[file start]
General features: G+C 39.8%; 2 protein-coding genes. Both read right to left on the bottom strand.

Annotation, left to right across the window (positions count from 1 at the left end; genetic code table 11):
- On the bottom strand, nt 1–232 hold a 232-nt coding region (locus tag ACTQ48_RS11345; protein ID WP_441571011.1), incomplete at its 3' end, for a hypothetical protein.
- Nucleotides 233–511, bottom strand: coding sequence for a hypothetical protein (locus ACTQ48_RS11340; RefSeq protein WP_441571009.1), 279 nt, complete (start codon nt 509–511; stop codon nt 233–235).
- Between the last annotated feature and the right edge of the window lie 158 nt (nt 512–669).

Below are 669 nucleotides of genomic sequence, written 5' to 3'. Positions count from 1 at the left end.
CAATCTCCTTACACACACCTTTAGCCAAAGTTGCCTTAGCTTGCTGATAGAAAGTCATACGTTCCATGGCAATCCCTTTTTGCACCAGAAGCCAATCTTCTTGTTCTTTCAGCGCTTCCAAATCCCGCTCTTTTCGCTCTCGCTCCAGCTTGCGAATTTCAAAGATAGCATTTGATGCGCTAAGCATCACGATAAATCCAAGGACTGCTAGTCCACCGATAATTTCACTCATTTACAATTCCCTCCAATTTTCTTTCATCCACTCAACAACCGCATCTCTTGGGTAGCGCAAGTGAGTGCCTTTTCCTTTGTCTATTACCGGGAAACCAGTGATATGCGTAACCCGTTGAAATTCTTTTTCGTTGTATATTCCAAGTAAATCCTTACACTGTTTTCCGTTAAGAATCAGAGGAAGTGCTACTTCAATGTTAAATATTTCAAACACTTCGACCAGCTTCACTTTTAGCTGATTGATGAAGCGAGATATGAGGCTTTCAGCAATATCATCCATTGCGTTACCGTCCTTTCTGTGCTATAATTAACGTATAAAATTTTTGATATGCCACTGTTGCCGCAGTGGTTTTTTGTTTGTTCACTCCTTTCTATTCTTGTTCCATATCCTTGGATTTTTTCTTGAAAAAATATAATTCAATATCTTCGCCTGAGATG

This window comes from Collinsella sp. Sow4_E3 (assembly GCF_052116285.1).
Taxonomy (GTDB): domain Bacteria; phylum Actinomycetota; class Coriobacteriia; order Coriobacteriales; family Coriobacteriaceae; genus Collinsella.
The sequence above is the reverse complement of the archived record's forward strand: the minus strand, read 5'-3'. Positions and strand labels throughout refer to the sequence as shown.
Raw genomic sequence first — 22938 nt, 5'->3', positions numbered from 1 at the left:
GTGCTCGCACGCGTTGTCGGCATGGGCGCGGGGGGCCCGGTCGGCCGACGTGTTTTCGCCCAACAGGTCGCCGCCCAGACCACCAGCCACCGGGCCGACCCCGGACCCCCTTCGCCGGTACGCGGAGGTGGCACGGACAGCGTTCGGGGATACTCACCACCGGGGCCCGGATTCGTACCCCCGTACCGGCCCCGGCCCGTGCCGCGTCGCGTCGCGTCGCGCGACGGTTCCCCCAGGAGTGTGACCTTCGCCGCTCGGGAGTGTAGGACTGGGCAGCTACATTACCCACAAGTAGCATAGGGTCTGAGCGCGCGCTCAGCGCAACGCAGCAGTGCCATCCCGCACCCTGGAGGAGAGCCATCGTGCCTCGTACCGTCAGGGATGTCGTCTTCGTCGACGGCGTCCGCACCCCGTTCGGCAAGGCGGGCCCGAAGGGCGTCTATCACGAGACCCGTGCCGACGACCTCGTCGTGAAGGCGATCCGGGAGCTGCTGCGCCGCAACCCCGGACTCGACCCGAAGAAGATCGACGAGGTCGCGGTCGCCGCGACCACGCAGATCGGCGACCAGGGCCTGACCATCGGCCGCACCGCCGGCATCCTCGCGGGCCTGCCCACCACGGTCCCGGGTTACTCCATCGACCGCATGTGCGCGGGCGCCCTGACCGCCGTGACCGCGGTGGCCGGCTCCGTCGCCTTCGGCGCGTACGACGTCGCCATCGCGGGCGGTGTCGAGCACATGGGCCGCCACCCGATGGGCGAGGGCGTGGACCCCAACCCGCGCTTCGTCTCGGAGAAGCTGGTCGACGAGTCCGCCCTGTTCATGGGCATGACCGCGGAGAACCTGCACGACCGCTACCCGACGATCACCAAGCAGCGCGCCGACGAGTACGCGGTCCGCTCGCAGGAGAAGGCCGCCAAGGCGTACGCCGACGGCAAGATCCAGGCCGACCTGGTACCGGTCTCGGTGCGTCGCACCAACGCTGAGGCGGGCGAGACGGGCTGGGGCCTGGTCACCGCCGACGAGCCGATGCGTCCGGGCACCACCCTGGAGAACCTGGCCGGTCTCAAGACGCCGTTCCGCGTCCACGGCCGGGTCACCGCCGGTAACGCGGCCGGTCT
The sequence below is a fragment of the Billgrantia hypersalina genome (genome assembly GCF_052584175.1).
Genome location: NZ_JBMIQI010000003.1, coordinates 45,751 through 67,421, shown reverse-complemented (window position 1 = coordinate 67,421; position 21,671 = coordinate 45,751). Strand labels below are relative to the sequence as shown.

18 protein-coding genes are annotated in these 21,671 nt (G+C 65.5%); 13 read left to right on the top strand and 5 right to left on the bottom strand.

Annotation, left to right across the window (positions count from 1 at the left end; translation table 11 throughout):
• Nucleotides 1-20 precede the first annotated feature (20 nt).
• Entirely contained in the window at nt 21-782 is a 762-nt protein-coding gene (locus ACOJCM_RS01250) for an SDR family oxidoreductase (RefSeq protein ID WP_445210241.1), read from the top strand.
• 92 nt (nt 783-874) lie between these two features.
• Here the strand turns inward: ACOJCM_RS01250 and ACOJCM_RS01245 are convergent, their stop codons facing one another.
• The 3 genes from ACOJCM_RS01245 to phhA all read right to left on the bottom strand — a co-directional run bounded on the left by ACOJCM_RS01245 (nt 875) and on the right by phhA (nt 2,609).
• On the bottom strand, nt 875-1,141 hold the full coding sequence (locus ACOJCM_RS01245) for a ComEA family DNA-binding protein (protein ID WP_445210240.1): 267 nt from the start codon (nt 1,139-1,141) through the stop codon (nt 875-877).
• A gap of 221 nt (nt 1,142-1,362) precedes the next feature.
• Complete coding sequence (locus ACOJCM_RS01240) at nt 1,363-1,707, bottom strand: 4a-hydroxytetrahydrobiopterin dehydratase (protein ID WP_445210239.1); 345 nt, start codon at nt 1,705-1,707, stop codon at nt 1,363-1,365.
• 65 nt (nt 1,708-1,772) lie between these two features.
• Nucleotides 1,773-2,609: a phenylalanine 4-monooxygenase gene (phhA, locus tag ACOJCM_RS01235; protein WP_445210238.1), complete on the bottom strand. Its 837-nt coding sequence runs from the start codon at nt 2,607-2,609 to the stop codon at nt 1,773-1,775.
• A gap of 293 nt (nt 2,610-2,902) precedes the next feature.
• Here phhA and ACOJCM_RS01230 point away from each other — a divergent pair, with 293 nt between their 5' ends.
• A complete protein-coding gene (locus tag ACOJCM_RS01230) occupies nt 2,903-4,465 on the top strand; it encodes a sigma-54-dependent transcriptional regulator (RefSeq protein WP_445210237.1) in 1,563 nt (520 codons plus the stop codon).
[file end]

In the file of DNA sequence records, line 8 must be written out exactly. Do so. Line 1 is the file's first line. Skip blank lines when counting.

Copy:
This window comes from Collinsella sp. Sow4_E3 (assembly GCF_052116285.1).